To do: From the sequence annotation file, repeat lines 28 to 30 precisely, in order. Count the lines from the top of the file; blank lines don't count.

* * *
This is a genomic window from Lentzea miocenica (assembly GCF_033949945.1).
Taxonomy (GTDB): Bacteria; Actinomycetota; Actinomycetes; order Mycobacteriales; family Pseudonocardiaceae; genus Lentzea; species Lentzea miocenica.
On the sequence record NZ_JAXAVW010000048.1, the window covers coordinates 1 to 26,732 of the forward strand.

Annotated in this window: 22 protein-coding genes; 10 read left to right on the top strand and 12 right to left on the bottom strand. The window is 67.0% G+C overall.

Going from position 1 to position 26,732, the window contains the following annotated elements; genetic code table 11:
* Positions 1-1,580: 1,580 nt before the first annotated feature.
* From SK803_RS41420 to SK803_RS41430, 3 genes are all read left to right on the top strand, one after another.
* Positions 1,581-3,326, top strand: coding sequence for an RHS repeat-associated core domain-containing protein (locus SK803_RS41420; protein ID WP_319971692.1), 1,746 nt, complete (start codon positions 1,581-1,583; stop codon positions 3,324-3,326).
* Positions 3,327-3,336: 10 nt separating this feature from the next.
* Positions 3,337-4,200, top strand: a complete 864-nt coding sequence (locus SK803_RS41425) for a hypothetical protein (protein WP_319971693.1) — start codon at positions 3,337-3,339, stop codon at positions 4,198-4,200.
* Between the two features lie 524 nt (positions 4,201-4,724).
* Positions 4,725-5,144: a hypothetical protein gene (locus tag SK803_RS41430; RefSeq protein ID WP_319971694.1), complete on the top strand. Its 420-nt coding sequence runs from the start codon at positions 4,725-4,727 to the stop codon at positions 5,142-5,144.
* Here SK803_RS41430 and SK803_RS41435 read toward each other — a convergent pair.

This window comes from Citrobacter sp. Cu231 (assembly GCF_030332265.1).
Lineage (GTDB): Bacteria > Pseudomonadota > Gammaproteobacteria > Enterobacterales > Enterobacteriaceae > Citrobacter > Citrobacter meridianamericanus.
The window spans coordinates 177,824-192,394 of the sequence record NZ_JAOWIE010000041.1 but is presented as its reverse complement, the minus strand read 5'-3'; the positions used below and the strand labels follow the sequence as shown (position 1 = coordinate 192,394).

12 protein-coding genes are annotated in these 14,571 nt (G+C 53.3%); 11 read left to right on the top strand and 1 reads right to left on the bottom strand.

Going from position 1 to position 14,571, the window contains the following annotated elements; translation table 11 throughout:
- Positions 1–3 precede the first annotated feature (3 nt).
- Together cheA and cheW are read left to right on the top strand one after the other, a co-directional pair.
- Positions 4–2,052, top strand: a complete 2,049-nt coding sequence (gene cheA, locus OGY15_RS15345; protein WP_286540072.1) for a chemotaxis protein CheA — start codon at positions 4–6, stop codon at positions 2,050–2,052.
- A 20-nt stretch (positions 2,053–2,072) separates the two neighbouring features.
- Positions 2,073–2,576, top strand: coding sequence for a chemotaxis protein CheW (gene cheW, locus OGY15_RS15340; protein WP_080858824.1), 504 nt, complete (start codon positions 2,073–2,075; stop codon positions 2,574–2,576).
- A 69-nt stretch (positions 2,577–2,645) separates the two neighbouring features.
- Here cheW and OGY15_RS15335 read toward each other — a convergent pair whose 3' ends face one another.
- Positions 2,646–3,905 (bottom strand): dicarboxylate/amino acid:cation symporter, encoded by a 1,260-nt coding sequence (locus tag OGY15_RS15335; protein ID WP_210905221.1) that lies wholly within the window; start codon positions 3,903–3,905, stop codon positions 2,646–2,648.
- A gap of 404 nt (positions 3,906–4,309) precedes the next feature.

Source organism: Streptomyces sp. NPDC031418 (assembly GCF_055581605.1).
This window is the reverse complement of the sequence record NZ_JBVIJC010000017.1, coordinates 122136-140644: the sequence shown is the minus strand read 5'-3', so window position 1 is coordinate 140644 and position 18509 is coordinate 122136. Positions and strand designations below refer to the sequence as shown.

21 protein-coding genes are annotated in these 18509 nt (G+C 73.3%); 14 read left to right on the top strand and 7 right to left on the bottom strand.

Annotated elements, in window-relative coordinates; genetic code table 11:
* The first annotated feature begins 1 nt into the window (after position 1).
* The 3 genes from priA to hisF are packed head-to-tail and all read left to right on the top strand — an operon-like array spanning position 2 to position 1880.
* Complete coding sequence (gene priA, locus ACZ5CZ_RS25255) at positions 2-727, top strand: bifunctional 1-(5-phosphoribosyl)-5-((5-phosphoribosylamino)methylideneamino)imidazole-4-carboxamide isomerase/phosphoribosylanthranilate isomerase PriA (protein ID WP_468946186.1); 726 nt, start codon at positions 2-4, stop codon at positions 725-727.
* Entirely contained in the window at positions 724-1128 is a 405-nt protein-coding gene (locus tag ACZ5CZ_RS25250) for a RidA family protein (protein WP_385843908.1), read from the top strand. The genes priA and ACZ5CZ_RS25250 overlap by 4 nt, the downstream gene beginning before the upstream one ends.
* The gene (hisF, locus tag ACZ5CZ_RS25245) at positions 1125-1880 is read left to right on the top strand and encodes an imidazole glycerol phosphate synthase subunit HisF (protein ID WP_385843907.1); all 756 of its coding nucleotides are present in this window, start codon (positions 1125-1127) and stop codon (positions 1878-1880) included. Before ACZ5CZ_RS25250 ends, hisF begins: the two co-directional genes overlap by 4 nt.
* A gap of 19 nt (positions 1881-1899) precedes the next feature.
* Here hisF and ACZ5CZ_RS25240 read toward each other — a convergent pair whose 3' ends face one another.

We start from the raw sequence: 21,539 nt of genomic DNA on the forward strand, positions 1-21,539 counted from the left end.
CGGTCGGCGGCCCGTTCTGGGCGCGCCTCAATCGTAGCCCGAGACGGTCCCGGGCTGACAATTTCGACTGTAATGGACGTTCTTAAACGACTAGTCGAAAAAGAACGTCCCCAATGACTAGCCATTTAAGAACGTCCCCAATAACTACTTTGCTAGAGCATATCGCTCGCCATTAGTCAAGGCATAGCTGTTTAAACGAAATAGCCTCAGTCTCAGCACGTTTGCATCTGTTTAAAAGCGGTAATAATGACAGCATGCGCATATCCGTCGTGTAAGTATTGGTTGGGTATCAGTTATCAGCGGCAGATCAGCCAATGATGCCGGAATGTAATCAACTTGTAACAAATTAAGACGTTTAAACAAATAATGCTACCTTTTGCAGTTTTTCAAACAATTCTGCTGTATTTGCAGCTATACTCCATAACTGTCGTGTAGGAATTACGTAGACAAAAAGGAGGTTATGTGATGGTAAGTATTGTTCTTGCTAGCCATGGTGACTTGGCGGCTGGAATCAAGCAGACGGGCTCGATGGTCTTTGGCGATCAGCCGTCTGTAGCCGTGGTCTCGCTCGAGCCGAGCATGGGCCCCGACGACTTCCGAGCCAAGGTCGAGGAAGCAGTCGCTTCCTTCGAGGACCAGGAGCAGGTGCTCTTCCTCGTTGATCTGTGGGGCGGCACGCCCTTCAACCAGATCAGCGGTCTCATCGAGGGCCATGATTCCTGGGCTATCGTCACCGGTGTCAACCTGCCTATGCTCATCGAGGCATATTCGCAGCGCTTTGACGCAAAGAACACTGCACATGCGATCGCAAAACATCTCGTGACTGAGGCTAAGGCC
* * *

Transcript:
Source organism: Streptomyces sp. NPDC031418 (assembly GCF_055581605.1).
This window is the reverse complement of the sequence record NZ_JBVIJC010000017.1, coordinates 122136-140644: the sequence shown is the minus strand read 5'-3', so window position 1 is coordinate 140644 and position 18509 is coordinate 122136. Positions and strand designations below refer to the sequence as shown.

21 protein-coding genes are annotated in these 18509 nt (G+C 73.3%); 14 read left to right on the top strand and 7 right to left on the bottom strand.